Jury trials resume again, plus get to know Judge Frank Castro

It has been a while since an in-person jury trial has taken place and that is finally changing this week.

The surge in COVID cases from the Omicron variant caused the courts to close to trials again back in December.

On Monday morning, courts reopened to in-person jury trials. If all goes as planned, this spring and the entire year is shaping up to be busy for the criminal justice system.

As of right now, there is no contingency plan if another surge in cases does happen. It’s a topic we’ve discussed with county officials over the past couple of months. There were even ideas being thrown around to use a bigger facility — like the Freeman Coliseum — to handle jury selection, as an option if cases were to spike again.

But for now, nothing has been approved or presented to the Commissioner’s Court.

As of last November, there was about a 30,000 case backlog among all county and district courts. Here’s hoping a contingency plan won’t be needed.

READ NEXT → 5 incumbent judges lose their seats during March primary election

The Docket

Here’s a look at trials and court proceedings we can expect in the coming weeks. These dates are subject to change and could be rescheduled.

March 14 – Jury selection is expected to begin for the trial of D’Lanny Chairez. Chairez is charged with tampering with evidence in the death of her son James Chairez. The trial could begin as early as Tuesday, March 15.

March 14 – A hearing is set for Jessica Briones, who is charged with the murder of her child. This hearing is to possibly set a new trial date as it has been rescheduled several times due to the pandemic.

March 21 – A trial could begin in the capital murder trial of Larry Leroy Moore. Moore is accused of the 1987 murder of a San Antonio woman. More than 30 years after the crime was committed he was charged in this cold case.

Get to know Judge Frank Castro

A native of Corpus Christi, 399th Criminal District Court Judge Frank Castro grew up visiting San Antonio regularly. His grandparents lived in the Alamo City, for one.

He soon made San Antonio his home after going to law school at St. Mary’s University.

Before being elected as a judge in 2016, Castro was a prosecutor, a personal injury and criminal defense attorney.

Since becoming judge, Castro has presided on some high-profile cases, including that of the Genene Jones, known as the “Killer Nurse.”

“It was difficult to see the emotional pain and suffering the family members have experienced and are still experiencing,” Castro told KSAT.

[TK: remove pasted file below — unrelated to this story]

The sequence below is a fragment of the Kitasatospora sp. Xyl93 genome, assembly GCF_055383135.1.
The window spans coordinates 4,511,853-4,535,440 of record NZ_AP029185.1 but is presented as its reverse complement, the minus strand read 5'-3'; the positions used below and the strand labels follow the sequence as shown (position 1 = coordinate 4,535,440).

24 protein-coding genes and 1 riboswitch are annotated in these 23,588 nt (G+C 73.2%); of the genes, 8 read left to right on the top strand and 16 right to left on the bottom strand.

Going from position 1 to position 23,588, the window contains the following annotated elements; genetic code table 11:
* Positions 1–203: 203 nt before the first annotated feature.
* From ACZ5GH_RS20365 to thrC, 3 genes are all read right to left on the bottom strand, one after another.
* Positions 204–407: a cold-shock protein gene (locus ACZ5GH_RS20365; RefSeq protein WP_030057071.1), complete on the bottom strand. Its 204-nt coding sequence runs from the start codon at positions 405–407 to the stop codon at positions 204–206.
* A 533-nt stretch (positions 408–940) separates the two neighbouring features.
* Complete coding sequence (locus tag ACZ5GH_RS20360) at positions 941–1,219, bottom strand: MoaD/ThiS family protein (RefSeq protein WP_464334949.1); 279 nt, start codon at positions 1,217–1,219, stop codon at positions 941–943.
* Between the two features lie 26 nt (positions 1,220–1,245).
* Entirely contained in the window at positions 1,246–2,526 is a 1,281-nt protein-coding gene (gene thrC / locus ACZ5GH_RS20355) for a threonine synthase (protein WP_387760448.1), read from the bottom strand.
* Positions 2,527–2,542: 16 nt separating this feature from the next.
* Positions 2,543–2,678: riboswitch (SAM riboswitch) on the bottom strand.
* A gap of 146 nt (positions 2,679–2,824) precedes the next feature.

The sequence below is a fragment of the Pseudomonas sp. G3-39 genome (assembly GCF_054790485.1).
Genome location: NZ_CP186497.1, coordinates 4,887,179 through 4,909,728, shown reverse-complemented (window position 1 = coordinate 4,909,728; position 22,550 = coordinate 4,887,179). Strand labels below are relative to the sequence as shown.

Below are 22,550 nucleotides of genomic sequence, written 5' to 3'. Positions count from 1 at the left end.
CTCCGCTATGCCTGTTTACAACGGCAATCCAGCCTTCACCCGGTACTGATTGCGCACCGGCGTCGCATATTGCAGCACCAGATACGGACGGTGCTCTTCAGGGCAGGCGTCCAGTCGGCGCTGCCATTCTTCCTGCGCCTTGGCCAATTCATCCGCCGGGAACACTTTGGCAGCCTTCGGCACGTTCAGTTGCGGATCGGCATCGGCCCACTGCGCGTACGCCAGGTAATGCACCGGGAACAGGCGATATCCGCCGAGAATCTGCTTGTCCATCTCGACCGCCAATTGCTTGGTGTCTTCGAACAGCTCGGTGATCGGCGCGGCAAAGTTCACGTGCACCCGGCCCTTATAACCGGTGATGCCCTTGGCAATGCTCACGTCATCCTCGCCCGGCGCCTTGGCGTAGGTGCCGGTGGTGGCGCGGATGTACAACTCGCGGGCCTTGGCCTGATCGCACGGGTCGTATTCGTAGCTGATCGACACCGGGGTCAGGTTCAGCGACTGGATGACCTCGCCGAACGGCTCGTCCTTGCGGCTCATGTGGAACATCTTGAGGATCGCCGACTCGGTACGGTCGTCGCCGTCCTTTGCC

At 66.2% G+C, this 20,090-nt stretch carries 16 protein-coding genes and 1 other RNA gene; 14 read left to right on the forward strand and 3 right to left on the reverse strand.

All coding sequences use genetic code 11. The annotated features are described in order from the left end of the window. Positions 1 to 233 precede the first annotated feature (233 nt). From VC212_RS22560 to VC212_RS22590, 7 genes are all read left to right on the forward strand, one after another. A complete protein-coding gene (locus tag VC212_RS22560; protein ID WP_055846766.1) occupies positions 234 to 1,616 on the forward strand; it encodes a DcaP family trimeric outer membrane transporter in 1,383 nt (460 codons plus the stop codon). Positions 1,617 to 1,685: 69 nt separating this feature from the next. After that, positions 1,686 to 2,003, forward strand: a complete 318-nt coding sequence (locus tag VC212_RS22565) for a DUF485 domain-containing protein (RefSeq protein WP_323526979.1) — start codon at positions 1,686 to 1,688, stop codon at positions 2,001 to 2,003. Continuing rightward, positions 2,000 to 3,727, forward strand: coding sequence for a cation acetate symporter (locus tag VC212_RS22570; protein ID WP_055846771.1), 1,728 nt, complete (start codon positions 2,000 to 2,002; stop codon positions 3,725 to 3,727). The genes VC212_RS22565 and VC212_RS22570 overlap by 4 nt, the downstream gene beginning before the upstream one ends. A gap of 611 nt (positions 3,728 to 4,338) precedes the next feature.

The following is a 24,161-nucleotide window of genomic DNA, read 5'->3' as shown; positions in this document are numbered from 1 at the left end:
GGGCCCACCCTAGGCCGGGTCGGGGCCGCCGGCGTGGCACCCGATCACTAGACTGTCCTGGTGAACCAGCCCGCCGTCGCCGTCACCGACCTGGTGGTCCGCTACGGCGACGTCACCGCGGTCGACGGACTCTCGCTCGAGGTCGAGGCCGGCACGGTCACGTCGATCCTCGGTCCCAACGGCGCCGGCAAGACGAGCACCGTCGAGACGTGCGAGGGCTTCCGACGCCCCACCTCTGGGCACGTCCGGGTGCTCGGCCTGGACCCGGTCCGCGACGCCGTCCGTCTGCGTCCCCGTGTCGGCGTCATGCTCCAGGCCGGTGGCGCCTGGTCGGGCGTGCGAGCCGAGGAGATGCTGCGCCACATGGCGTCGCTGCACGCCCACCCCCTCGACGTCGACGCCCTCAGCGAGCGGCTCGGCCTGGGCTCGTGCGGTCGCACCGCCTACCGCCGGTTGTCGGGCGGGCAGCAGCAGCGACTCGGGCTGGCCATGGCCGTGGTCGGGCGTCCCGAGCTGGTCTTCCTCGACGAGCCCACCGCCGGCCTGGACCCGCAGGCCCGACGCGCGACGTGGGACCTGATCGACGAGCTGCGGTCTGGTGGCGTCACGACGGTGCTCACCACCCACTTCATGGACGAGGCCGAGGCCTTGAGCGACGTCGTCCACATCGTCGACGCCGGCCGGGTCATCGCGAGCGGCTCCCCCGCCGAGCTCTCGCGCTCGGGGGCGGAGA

He will soon preside in another high-profile trial: Andre McDonald, who is accused and charged in the murder of his wife Andreen McDonald.

This year, Castro added a new role as he was selected to be a co-judge of the Felony Veterans Court, which is designed to address the needs of veterans who are in the criminal justice system.

“I am honored to have this opportunity to help veterans in this treatment court,” Castro said.

When he’s not in the courtroom, Castro enjoys being a volunteer coach for his kids’ soccer teams.

“In addition, I love spending time with family and friends at our place in Horseshoe Bay (Lake LBJ), with the majority of that time spent on the jet ski and boat,” Castro said.

And if you ever see him eating a taco it’s probably a barbacoa taco, he said, but no word if he’s having a Big Red on the side.

Legal Glossary

There are often terms used in a courtroom that sound more like legal jargon than natural language. Even after years of covering court proceedings, I sometimes have to look up words to refresh my memory or make sure I fully understand them. In each newsletter, I include a different word or phrase so we can build our knowledge and understanding of the courtroom together.

Motion for continuance: If you ever hear this in a courtroom or in our court coverage it is a lawyer asking a judge to change the date of a court hearing or trial to a later date. The judge could either grant this or deny it and not make a change.

Closing Argument

The March primary election is over and we now know who will be facing each other in the upcoming May runoffs and general election in Nov. There are more than 20 judicial races to be decided.

In upcoming newsletters, we will be taking a closer look at some of these races and hopefully be hearing from the candidates. If there are any questions you want to ask any of the judicial candidates, please send me an email (ehernandez@ksat.com).

Thanks for reading,

Erica Hernandez

Generated by Feedzy